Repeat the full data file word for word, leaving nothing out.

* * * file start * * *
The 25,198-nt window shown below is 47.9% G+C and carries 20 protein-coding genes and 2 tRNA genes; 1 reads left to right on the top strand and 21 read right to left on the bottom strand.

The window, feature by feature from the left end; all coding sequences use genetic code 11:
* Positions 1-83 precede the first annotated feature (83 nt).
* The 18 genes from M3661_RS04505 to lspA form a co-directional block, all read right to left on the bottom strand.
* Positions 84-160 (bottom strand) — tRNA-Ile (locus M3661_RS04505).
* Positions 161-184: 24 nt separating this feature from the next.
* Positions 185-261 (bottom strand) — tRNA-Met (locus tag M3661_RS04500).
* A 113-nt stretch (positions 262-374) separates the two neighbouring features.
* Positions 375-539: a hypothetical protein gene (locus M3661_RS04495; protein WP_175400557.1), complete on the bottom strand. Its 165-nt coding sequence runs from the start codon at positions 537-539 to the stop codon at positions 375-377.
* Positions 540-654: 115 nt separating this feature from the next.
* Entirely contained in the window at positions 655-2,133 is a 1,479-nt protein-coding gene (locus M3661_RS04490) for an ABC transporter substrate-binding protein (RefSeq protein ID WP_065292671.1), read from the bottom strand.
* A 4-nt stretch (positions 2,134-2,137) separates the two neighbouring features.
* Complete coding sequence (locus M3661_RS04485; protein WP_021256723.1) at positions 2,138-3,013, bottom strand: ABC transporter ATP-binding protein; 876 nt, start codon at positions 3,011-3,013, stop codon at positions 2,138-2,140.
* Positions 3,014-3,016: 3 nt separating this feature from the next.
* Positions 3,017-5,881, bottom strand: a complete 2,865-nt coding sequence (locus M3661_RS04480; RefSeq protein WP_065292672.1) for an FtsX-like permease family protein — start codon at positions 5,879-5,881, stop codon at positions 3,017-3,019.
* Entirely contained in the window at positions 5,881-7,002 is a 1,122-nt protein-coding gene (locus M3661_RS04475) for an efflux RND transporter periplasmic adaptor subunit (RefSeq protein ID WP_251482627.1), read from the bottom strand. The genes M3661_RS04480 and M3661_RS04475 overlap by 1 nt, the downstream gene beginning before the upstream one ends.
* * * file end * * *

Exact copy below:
The 25,198-nt window shown below is 47.9% G+C and carries 20 protein-coding genes and 2 tRNA genes; 1 reads left to right on the top strand and 21 read right to left on the bottom strand.

The window, feature by feature from the left end; all coding sequences use genetic code 11:
* Positions 1-83 precede the first annotated feature (83 nt).
* The 18 genes from M3661_RS04505 to lspA form a co-directional block, all read right to left on the bottom strand.
* Positions 84-160 (bottom strand) — tRNA-Ile (locus M3661_RS04505).
* Positions 161-184: 24 nt separating this feature from the next.
* Positions 185-261 (bottom strand) — tRNA-Met (locus tag M3661_RS04500).
* A 113-nt stretch (positions 262-374) separates the two neighbouring features.
* Positions 375-539: a hypothetical protein gene (locus M3661_RS04495; protein WP_175400557.1), complete on the bottom strand. Its 165-nt coding sequence runs from the start codon at positions 537-539 to the stop codon at positions 375-377.
* Positions 540-654: 115 nt separating this feature from the next.
* Entirely contained in the window at positions 655-2,133 is a 1,479-nt protein-coding gene (locus M3661_RS04490) for an ABC transporter substrate-binding protein (RefSeq protein ID WP_065292671.1), read from the bottom strand.
* A 4-nt stretch (positions 2,134-2,137) separates the two neighbouring features.
* Complete coding sequence (locus M3661_RS04485; protein WP_021256723.1) at positions 2,138-3,013, bottom strand: ABC transporter ATP-binding protein; 876 nt, start codon at positions 3,011-3,013, stop codon at positions 2,138-2,140.
* Positions 3,014-3,016: 3 nt separating this feature from the next.
* Positions 3,017-5,881, bottom strand: a complete 2,865-nt coding sequence (locus M3661_RS04480; RefSeq protein WP_065292672.1) for an FtsX-like permease family protein — start codon at positions 5,879-5,881, stop codon at positions 3,017-3,019.
* Entirely contained in the window at positions 5,881-7,002 is a 1,122-nt protein-coding gene (locus M3661_RS04475) for an efflux RND transporter periplasmic adaptor subunit (RefSeq protein ID WP_251482627.1), read from the bottom strand. The genes M3661_RS04480 and M3661_RS04475 overlap by 1 nt, the downstream gene beginning before the upstream one ends.